During the following two days we did five landings at South Georgia. The wildlife was incredible. There were King Penguins, Gentoo Penguins and Macaroni Penguins. I used to think of penguins as being black and white, and certainly those are the predominant colors. But King Penguins have extensive yellow markings, Gentoos have red/orange bills and feet, and Macaronis - well, they have orange bills, a pink gape, red eyes, yellow ''eyebrows'' and pink feet. There were, in addition to the expected southern fur seals that were seemingly everywhere, southern elephant seals, with some of the males sparring with each other (breeding season was over) while females lazed about. We saw Wandering Albatross nesting, and Northern Giant Petrels on land. And Yellow-billed Pintails, Brown Skuas, Antarctic Terns and Snowy Sheathbills. And more.
One landing was at Grytviken, a former whaling station that is now a small British settlement and research station, with a museum and book store. It is where Shackleton reached help and arranged to rescue his crew still at Elephant Island or on the other side of South Georgia. It is where he and his ''right hand man,'' Frank Wild, are buried in a cemetery that is ''guarded'' by a cohort of elephant seals. Apparently the tradition is for visitors to Shackleton's grave to take a sip of rum and pour the balance of the drink onto the grave. At least that's what we were told, and did.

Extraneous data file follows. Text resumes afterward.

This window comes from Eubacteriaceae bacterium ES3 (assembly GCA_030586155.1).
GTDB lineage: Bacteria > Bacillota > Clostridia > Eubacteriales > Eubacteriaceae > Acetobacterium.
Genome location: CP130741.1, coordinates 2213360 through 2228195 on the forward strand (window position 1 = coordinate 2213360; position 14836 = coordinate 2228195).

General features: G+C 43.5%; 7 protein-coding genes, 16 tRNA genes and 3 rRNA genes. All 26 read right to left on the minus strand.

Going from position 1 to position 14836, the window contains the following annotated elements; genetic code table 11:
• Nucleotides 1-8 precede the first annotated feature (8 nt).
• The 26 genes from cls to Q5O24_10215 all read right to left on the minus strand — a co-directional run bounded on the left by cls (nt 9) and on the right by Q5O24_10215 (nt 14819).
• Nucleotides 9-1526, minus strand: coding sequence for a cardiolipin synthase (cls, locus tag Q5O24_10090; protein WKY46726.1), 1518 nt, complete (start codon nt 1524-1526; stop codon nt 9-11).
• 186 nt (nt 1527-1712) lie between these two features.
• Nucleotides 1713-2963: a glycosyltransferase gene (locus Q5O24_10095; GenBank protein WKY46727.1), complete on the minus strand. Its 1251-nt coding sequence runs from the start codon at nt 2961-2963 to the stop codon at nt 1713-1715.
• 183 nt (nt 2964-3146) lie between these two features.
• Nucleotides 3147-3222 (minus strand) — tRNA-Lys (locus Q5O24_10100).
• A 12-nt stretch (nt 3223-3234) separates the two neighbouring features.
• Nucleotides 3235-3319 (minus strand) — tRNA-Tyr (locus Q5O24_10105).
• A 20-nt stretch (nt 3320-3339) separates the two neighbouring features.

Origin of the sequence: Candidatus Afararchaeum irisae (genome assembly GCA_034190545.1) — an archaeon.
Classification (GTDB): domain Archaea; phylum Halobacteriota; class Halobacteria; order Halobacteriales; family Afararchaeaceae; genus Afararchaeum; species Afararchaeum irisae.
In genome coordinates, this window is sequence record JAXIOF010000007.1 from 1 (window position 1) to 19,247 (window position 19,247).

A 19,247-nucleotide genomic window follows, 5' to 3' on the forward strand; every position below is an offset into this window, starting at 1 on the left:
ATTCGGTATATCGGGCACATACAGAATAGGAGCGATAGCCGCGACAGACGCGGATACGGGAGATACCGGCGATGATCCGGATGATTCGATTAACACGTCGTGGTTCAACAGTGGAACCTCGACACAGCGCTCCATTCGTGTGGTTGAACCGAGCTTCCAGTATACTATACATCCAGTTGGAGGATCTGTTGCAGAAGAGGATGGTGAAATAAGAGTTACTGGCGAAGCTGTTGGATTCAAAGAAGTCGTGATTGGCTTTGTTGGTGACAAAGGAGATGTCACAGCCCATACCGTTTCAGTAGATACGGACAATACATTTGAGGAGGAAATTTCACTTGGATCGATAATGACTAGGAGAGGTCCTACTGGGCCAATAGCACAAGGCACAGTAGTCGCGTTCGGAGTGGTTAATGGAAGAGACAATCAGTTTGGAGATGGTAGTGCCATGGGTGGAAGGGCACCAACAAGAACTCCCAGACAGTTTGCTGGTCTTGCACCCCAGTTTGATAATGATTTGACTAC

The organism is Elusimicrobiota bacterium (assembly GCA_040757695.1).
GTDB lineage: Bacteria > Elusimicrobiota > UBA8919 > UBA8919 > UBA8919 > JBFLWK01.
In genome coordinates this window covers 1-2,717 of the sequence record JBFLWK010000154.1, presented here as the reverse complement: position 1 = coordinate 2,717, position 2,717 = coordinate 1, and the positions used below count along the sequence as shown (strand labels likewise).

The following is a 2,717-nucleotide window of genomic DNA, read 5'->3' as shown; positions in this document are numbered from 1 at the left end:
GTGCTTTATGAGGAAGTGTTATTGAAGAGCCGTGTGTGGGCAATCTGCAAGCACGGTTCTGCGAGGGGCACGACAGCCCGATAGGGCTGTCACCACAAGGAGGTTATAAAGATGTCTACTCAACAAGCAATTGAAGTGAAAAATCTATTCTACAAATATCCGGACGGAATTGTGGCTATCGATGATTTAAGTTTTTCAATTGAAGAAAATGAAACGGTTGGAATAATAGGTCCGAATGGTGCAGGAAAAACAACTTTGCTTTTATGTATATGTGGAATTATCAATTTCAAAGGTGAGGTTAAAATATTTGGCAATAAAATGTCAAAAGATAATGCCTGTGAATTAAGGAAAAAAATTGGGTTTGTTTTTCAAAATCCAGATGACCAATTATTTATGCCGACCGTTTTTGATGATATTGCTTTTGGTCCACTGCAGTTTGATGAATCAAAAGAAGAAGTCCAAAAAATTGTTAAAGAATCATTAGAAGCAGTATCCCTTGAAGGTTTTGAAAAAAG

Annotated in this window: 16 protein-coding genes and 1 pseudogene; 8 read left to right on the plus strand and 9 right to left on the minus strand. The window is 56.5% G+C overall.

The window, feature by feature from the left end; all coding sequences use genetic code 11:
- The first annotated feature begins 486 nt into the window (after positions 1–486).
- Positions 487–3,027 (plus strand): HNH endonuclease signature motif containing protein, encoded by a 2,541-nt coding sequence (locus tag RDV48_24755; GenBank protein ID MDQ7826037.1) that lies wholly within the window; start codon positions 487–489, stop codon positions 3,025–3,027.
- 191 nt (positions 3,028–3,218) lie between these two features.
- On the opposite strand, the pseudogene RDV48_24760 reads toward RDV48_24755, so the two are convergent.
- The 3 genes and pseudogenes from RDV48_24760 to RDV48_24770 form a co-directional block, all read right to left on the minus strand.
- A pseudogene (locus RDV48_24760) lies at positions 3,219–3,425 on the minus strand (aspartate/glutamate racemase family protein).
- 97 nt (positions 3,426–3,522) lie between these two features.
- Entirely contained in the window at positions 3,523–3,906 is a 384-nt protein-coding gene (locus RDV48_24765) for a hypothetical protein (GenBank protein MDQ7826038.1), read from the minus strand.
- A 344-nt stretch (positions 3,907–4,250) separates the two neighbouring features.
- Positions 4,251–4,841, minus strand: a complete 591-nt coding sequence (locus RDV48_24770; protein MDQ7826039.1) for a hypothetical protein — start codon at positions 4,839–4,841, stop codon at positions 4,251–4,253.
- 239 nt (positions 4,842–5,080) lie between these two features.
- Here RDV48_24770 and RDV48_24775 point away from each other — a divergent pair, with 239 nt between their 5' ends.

That night, while still at anchor at Grytviken, the British contingent visited our ship, where we had a barbecue on deck and a night of dancing and partying. The following morning we had a final landing on South Georgia, at Gold Harbor - home to a large colony of King Penguins and lesser numbers of Gentoo Penguins (as well as other critters that were now becoming familiar to us), and then reboarded the ship to begin the journey southwest to the Antarctic Peninsula. But there was one more site to be visited in South Georgia before we hit the open ocean, Drygalski Fjord.
Drygalski Fjord is, as one might expect, reasonably narrow. It has numerous glaciers that come right down to the ocean. And when we were there it had wind, lots and lots of wind. About 70 knots of wind. The surface of the ocean was quite flat, but that's because the fjord is narrow; even with minimal waves there was a good deal of spray. We passed one glacier the meltwater from which formed a small waterfall, except that the wind blew the water up, where it seemed to evaporate, so that none of the meltwater reached the ocean. On the ship itself those of us who were foolhardy enough to be on deck - where it was difficult to stay upright - noticed that the benches from which we could observe the ocean on calmer days were blown 90 degrees up from their usual position, and were still on the ship only because they were tied to it.